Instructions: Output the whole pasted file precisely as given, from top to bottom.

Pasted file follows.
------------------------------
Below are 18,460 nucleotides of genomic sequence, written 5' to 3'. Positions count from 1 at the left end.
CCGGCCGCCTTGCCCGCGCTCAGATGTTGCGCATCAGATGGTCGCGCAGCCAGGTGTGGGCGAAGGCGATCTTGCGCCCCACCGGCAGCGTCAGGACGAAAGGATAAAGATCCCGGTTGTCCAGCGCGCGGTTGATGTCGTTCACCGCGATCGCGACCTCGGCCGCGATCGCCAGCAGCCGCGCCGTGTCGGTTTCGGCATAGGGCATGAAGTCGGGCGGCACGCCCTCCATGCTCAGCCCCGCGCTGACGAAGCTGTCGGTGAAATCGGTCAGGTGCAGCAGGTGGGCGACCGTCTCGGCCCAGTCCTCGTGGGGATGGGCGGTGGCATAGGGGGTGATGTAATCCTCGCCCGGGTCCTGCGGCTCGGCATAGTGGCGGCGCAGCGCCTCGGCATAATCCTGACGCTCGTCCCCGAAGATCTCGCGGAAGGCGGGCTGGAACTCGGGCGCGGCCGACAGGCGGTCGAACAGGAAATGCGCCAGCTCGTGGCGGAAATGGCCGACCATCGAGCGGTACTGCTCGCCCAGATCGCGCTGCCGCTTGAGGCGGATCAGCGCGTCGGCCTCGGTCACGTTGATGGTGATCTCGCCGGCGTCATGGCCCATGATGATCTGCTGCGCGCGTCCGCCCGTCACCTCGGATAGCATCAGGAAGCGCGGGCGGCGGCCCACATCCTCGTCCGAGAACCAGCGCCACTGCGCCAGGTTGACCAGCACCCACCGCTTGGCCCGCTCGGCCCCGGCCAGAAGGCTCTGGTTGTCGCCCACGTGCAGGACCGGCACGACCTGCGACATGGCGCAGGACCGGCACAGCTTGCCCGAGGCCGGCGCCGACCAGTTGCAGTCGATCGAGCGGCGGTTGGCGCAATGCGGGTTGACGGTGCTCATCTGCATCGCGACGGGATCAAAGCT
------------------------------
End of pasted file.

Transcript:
Below are 18,460 nucleotides of genomic sequence, written 5' to 3'. Positions count from 1 at the left end.
CCGGCCGCCTTGCCCGCGCTCAGATGTTGCGCATCAGATGGTCGCGCAGCCAGGTGTGGGCGAAGGCGATCTTGCGCCCCACCGGCAGCGTCAGGACGAAAGGATAAAGATCCCGGTTGTCCAGCGCGCGGTTGATGTCGTTCACCGCGATCGCGACCTCGGCCGCGATCGCCAGCAGCCGCGCCGTGTCGGTTTCGGCATAGGGCATGAAGTCGGGCGGCACGCCCTCCATGCTCAGCCCCGCGCTGACGAAGCTGTCGGTGAAATCGGTCAGGTGCAGCAGGTGGGCGACCGTCTCGGCCCAGTCCTCGTGGGGATGGGCGGTGGCATAGGGGGTGATGTAATCCTCGCCCGGGTCCTGCGGCTCGGCATAGTGGCGGCGCAGCGCCTCGGCATAATCCTGACGCTCGTCCCCGAAGATCTCGCGGAAGGCGGGCTGGAACTCGGGCGCGGCCGACAGGCGGTCGAACAGGAAATGCGCCAGCTCGTGGCGGAAATGGCCGACCATCGAGCGGTACTGCTCGCCCAGATCGCGCTGCCGCTTGAGGCGGATCAGCGCGTCGGCCTCGGTCACGTTGATGGTGATCTCGCCGGCGTCATGGCCCATGATGATCTGCTGCGCGCGTCCGCCCGTCACCTCGGATAGCATCAGGAAGCGCGGGCGGCGGCCCACATCCTCGTCCGAGAACCAGCGCCACTGCGCCAGGTTGACCAGCACCCACCGCTTGGCCCGCTCGGCCCCGGCCAGAAGGCTCTGGTTGTCGCCCACGTGCAGGACCGGCACGACCTGCGACATGGCGCAGGACCGGCACAGCTTGCCCGAGGCCGGCGCCGACCAGTTGCAGTCGATCGAGCGGCGGTTGGCGCAATGCGGGTTGACGGTGCTCATCTGCATCGCGACGGGATCAAAGCT